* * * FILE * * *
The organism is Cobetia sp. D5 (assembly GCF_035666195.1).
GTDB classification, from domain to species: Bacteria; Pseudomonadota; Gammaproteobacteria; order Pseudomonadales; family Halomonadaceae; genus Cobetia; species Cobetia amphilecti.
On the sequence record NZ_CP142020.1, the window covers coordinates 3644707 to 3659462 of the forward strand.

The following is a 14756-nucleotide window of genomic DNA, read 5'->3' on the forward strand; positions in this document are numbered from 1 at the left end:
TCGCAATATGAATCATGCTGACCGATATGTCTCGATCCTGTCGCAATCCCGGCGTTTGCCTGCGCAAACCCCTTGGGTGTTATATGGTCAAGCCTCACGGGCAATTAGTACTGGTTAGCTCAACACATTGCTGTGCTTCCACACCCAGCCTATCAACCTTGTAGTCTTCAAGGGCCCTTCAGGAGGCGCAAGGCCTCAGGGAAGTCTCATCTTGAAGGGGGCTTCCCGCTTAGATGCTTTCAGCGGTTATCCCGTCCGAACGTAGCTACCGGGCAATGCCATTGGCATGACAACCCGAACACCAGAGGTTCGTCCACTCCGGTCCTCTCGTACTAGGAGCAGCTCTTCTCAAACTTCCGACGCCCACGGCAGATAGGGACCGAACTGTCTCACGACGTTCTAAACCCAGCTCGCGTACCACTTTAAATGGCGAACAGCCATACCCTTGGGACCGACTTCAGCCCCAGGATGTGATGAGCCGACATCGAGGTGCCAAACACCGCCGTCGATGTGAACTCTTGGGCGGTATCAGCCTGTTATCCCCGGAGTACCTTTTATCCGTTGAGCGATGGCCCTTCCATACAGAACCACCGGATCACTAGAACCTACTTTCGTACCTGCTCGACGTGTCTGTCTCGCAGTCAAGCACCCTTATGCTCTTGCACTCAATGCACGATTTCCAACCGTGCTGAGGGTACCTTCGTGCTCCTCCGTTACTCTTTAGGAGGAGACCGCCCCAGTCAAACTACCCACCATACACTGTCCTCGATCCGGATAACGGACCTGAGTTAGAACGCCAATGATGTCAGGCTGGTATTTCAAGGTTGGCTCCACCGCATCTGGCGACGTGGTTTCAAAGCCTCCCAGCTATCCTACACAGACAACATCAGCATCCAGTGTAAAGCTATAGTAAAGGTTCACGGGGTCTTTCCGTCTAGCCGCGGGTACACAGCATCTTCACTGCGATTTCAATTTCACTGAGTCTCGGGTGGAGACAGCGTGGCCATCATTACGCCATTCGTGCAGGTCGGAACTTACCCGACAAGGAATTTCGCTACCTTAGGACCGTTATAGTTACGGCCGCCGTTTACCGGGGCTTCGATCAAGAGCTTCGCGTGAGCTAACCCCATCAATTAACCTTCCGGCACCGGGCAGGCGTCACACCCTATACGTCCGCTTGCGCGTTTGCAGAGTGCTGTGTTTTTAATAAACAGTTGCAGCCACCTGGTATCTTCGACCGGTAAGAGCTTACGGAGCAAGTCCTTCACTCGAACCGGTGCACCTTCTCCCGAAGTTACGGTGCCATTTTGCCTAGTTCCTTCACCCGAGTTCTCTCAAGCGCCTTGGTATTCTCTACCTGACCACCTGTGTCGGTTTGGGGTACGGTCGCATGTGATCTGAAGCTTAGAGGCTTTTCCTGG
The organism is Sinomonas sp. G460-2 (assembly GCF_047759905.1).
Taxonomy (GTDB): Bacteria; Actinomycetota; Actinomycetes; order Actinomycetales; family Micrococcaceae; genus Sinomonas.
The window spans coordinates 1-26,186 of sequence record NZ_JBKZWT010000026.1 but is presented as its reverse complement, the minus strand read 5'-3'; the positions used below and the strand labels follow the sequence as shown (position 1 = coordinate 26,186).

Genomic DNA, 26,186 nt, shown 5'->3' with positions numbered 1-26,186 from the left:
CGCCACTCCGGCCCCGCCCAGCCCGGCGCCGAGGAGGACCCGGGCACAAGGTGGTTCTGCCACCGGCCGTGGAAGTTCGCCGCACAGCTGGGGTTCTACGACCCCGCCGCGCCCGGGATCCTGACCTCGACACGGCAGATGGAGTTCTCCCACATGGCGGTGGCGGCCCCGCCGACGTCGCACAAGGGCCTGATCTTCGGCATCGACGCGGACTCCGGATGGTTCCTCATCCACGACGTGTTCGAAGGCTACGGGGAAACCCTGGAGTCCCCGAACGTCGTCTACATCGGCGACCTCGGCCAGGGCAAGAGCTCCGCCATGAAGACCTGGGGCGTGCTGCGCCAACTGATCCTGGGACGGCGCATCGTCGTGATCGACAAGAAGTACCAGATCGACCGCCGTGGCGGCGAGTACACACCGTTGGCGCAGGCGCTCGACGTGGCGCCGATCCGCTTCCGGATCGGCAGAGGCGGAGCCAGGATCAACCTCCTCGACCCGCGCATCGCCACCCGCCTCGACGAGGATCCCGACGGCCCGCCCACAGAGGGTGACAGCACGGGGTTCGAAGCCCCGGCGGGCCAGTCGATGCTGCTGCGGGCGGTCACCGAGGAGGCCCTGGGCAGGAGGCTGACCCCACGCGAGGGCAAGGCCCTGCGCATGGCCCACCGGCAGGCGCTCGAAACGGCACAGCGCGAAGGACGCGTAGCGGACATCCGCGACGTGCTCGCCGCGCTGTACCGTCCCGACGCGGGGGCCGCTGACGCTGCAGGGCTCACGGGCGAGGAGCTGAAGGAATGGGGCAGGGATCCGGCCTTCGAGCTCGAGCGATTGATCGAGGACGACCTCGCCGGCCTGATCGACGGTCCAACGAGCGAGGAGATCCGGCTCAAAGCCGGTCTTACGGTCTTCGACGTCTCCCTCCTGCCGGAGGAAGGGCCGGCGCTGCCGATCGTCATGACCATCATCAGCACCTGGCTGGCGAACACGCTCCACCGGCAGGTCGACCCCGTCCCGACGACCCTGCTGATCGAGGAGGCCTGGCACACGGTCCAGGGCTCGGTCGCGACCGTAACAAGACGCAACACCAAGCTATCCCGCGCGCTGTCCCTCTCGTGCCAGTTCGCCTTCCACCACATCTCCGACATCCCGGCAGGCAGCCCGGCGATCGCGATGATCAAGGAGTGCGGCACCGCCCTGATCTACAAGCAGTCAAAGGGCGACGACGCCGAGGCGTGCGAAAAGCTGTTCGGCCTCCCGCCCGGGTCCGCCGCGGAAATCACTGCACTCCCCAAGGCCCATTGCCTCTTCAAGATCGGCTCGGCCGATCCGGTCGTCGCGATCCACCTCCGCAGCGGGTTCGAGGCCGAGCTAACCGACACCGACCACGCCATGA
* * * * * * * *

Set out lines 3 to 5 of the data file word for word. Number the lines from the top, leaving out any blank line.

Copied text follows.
On the sequence record NZ_CP142020.1, the window covers coordinates 3644707 to 3659462 of the forward strand.

The following is a 14756-nucleotide window of genomic DNA, read 5'->3' on the forward strand; positions in this document are numbered from 1 at the left end:
TCGCAATATGAATCATGCTGACCGATATGTCTCGATCCTGTCGCAATCCCGGCGTTTGCCTGCGCAAACCCCTTGGGTGTTATATGGTCAAGCCTCACGGGCAATTAGTACTGGTTAGCTCAACACATTGCTGTGCTTCCACACCCAGCCTATCAACCTTGTAGTCTTCAAGGGCCCTTCAGGAGGCGCAAGGCCTCAGGGAAGTCTCATCTTGAAGGGGGCTTCCCGCTTAGATGCTTTCAGCGGTTATCCCGTCCGAACGTAGCTACCGGGCAATGCCATTGGCATGACAACCCGAACACCAGAGGTTCGTCCACTCCGGTCCTCTCGTACTAGGAGCAGCTCTTCTCAAACTTCCGACGCCCACGGCAGATAGGGACCGAACTGTCTCACGACGTTCTAAACCCAGCTCGCGTACCACTTTAAATGGCGAACAGCCATACCCTTGGGACCGACTTCAGCCCCAGGATGTGATGAGCCGACATCGAGGTGCCAAACACCGCCGTCGATGTGAACTCTTGGGCGGTATCAGCCTGTTATCCCCGGAGTACCTTTTATCCGTTGAGCGATGGCCCTTCCATACAGAACCACCGGATCACTAGAACCTACTTTCGTACCTGCTCGACGTGTCTGTCTCGCAGTCAAGCACCCTTATGCTCTTGCACTCAATGCACGATTTCCAACCGTGCTGAGGGTACCTTCGTGCTCCTCCGTTACTCTTTAGGAGGAGACCGCCCCAGTCAAACTACCCACCATACACTGTCCTCGATCCGGATAACGGACCTGAGTTAGAACGCCAATGATGTCAGGCTGGTATTTCAAGGTTGGCTCCACCGCATCTGGCGACGTGGTTTCAAAGCCTCCCAGCTATCCTACACAGACAACATCAGCATCCAGTGTAAAGCTATAGTAAAGGTTCACGGGGTCTTTCCGTCTAGCCGCGGGTACACAGCATCTTCACTGCGATTTCAATTTCACTGAGTCTCGGGTGGAGACAGCGTGGCCATCATTACGCCATTCGTGCAGGTCGGAACTTACCCGACAAGGAATTTCGCTACCTTAGGACCGTTATAGTTACGGCCGCCGTTTACCGGGGCTTCGATCAAGAGCTTCGCGTGAGCTAACCCCATCAATTAACCTTCCGGCACCGGGCAGGCGTCACACCCTATACGTCCGCTTGCGCGTTTGCAGAGTGCTGTGTTTTTAATAAACAGTTGCAGCCACCTGGTATCTTCGACCGGTAAGAGCTTACGGAGCAAGTCCTTCACTCGAACCGGTGCACCTTCTCCCGAAGTTACGGTGCCATTTTGCCTAGTTCCTTCACCCGAGTTCTCTCAAGCGCCTTGGTATTCTCTACCTGACCACCTGTGTCGGTTTGGGGTACGGTCGCATGTGATCTGAAGCTTAGAGGCTTTTCCTGG